Thursday, 23 May 2013

Weather and election outcomes

Thanks to Discover magazine, I learn that a study by the University of Nijmegen has investigated the effect of weather on voting patterns in the Netherlands. Over a span of forty years there is a small but significant disadvantage to non-Conservative parties resulting from bad weather on election day, the study finds.

The abstract on the Discover site raises more questions than it answers. Perhaps the full paper goes into them in more detail, but it is tantalising to have a glimpse of these data from a nation which is so close to us genetically but somewhat different electorally. What are the common factors? Do the Dutch have a significant postal vote? Is there a tradition of election-day cars provided by party volunteers? Did it make a difference as to whether the Christian Democrats (Conservatives) were in power or in opposition?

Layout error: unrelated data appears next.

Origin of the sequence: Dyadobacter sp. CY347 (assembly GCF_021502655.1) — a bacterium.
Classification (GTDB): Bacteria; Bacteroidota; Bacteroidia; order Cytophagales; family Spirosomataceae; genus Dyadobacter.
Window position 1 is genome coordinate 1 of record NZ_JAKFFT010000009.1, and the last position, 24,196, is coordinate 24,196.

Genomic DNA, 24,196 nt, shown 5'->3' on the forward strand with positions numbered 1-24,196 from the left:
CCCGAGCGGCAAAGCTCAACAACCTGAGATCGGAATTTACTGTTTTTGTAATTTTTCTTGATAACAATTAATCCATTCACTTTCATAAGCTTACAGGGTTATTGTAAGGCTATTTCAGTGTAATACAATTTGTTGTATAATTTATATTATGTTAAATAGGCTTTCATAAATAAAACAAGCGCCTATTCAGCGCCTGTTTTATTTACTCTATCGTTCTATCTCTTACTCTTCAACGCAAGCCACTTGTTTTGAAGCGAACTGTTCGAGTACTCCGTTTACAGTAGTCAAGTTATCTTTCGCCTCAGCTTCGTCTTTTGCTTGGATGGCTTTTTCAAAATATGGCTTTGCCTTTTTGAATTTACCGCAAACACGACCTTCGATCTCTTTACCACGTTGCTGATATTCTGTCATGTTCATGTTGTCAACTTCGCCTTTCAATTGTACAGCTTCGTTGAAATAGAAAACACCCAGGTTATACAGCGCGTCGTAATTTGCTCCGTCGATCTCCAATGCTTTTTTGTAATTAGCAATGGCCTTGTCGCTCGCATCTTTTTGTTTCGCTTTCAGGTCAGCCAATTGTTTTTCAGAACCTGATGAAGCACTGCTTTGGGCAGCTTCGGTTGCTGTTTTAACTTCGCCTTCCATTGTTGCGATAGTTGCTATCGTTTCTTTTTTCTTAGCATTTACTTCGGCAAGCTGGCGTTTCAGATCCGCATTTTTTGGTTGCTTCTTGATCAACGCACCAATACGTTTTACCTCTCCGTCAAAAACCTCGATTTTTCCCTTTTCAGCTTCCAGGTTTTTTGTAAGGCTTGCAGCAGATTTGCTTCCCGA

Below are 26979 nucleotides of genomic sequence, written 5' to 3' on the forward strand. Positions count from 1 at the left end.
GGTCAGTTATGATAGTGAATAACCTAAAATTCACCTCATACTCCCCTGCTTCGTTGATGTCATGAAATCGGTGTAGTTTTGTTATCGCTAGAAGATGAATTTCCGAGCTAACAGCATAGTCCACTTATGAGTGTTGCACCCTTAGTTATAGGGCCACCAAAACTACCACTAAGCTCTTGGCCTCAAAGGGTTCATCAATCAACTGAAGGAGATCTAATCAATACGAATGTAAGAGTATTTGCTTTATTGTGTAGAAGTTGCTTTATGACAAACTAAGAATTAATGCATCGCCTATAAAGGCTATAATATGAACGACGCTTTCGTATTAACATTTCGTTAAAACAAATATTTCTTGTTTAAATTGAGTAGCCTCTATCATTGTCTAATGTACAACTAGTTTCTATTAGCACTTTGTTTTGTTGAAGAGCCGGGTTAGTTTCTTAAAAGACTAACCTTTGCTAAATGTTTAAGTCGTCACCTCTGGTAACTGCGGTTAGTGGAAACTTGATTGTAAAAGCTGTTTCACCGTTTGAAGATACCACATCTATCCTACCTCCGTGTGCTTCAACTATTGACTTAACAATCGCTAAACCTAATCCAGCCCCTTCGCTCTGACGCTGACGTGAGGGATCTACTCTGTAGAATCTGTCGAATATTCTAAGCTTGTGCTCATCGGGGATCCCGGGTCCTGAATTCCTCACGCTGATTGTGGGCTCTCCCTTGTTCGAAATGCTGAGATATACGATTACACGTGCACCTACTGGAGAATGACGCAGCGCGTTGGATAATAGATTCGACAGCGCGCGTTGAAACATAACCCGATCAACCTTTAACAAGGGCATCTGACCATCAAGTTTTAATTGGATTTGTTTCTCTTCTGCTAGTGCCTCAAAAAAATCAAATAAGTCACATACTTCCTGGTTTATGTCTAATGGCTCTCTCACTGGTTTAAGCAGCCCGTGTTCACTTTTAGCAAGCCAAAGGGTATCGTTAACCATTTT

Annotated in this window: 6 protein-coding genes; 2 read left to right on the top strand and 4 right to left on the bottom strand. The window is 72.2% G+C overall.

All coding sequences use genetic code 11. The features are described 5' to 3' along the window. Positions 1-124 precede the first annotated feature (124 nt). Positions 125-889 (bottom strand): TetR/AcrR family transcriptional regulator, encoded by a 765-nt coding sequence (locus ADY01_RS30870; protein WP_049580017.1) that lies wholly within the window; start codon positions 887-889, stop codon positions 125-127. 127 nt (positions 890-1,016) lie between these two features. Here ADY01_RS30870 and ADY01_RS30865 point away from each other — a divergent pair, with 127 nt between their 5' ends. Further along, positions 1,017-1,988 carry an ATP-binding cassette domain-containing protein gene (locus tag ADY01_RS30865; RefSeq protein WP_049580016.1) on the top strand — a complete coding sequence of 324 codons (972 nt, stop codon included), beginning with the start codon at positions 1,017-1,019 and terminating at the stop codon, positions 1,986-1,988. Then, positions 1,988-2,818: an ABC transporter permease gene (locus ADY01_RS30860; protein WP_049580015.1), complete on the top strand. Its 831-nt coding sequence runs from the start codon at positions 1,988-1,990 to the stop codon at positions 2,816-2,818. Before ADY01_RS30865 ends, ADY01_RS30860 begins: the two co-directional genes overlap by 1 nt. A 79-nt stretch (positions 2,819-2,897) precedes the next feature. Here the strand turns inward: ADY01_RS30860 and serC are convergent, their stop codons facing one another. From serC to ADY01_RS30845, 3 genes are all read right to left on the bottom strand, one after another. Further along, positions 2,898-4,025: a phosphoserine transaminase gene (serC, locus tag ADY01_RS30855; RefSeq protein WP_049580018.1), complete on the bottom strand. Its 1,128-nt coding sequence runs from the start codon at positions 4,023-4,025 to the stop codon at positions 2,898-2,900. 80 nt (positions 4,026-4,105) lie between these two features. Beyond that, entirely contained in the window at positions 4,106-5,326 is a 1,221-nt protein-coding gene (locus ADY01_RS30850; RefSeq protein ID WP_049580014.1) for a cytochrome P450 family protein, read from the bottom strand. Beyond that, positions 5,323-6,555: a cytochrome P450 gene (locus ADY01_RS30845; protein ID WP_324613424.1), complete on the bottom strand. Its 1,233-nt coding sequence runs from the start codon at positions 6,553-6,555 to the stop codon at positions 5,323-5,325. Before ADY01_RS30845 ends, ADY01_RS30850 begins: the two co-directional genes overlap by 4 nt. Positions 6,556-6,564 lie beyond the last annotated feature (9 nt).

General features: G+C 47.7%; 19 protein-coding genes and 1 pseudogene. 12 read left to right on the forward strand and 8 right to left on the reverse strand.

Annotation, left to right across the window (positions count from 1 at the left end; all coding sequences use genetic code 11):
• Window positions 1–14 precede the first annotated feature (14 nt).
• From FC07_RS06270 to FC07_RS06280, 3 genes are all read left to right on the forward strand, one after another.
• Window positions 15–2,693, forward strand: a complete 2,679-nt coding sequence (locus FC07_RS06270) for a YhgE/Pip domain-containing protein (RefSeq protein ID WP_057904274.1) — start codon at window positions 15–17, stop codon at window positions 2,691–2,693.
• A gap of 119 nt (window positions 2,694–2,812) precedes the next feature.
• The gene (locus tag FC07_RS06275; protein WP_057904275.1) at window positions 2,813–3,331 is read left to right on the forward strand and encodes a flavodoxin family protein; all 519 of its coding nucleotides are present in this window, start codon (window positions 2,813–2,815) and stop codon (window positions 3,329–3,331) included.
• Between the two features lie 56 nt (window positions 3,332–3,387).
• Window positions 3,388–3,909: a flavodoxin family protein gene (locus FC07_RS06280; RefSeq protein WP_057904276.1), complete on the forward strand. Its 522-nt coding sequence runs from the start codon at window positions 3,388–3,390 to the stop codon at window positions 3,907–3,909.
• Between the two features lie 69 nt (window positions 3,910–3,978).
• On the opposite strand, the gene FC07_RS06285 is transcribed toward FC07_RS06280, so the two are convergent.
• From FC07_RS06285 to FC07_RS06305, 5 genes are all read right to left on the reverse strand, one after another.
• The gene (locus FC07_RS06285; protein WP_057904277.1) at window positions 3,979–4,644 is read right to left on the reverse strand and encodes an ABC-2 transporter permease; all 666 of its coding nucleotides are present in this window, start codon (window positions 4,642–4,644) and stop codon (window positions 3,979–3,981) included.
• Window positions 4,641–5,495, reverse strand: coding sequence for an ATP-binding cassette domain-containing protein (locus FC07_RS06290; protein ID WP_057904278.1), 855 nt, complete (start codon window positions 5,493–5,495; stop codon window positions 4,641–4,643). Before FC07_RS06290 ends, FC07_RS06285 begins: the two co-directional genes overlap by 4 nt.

One of the bits of electoral lore I picked up during my early days as a party worker was that fine weather tends to favour the party in power. It would be interesting to know whether this is still true, if it ever was. Something which probably has changed over the years is the advantage to Conservatives of car ownership, but it would be nice if evidence for this could be teased out.

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